queue [French]

In parts of France, a unit of capacity for wine. In Burgundy, about 456 liters. In Champagne, about 216 liters.

Doursther (1840) identifies the queue with the pipe (and the demi-queue with the barrique), and says that at Paris it was 450 pintes (419.09 liters) including dregs; without the dregs 432 pintes (402.33 liters).

Locale Equivalents
Dijon, Nuits, Macon and Orleans = 2 demi-queues = 4 quarterons = 1½ muid de Paris = 54 veltes = 432 pintes = 402.33 liters,
but according to the custom of the Paris warehouses, 410.92 liters.
Champagne = 2 demi-queues = 4 quartauts = 1¹⁄₃ muid of Paris = 48 veltes = 384 pintes = 357.63 liters;
but according to the custom of the Paris warehouses, 365.26 liters.

We have no explanation for why the size at the entrepôt was 2.13% bigger.


La queue pour mettre vin étoit de quarante cing septiers; la demi queue, appelée muid, étoit de vingt deux septiers et demi; la queue pour mettre huile contenoit quarante et un septiers, muids et demi muids a l’équipollent.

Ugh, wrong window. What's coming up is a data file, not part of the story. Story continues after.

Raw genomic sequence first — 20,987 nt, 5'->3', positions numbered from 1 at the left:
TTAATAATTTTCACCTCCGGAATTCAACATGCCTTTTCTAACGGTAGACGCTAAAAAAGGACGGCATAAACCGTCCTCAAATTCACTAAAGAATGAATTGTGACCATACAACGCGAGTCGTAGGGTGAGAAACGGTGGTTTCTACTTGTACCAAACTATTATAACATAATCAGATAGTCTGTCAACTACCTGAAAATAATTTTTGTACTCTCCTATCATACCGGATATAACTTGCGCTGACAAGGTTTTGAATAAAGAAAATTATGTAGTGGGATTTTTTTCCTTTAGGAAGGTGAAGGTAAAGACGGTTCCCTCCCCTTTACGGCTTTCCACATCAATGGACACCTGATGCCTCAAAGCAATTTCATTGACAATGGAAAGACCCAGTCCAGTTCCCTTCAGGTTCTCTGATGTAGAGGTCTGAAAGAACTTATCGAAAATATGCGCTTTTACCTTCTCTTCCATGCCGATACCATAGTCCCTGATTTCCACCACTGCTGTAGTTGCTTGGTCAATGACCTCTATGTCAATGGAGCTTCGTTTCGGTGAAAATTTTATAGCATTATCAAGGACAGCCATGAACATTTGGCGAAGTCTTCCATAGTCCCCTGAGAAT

The queue for measuring wine is 45 septiers; the half-queue, called a muid, is 22½ septiers; the queue for measuring oil contains 41 septiers, it is equal to 1½ muids.

From a municipal ordinance in Troyes of 30 October 1535, quoted in M. Boutiot, Recherches sur les Grands jours de Troyes, (1852), which is in turn quoted by
Félix Bourquelot.
Études sur les Foires de Champagne…
Mémoires préséntes par divers savants a l'Académie des Inscriptions et Belles-Lettres de l'Institute Impérial de France. 2nd series, volume 5.
Paris: Imprimerie Impériale, 1845.
Page 78.

Sorry. No information on contributors is available for this page.

home | units index | search |  contact drawing of envelope | contributors | 
help | privacy | terms of use